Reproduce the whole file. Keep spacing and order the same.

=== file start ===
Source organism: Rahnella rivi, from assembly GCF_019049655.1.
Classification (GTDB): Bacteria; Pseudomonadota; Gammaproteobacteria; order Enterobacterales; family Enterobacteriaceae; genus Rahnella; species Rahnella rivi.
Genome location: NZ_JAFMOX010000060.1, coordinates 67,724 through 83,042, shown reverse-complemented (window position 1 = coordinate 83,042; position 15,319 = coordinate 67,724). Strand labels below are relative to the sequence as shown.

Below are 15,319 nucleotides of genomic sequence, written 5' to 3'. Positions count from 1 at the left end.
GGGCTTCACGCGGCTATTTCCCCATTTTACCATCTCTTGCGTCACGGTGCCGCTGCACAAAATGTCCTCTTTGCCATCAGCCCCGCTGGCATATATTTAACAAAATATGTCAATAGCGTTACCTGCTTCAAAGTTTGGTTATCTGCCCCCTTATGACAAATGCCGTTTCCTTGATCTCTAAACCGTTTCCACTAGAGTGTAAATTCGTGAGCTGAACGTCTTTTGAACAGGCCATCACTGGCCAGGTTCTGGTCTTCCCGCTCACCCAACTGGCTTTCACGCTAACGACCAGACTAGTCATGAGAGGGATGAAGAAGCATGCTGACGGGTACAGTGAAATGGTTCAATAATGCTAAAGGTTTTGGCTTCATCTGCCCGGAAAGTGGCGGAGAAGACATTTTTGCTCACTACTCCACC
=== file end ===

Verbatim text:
Source organism: Rahnella rivi, from assembly GCF_019049655.1.
Classification (GTDB): Bacteria; Pseudomonadota; Gammaproteobacteria; order Enterobacterales; family Enterobacteriaceae; genus Rahnella; species Rahnella rivi.
Genome location: NZ_JAFMOX010000060.1, coordinates 67,724 through 83,042, shown reverse-complemented (window position 1 = coordinate 83,042; position 15,319 = coordinate 67,724). Strand labels below are relative to the sequence as shown.

Below are 15,319 nucleotides of genomic sequence, written 5' to 3'. Positions count from 1 at the left end.
GGGCTTCACGCGGCTATTTCCCCATTTTACCATCTCTTGCGTCACGGTGCCGCTGCACAAAATGTCCTCTTTGCCATCAGCCCCGCTGGCATATATTTAACAAAATATGTCAATAGCGTTACCTGCTTCAAAGTTTGGTTATCTGCCCCCTTATGACAAATGCCGTTTCCTTGATCTCTAAACCGTTTCCACTAGAGTGTAAATTCGTGAGCTGAACGTCTTTTGAACAGGCCATCACTGGCCAGGTTCTGGTCTTCCCGCTCACCCAACTGGCTTTCACGCTAACGACCAGACTAGTCATGAGAGGGATGAAGAAGCATGCTGACGGGTACAGTGAAATGGTTCAATAATGCTAAAGGTTTTGGCTTCATCTGCCCGGAAAGTGGCGGAGAAGACATTTTTGCTCACTACTCCACC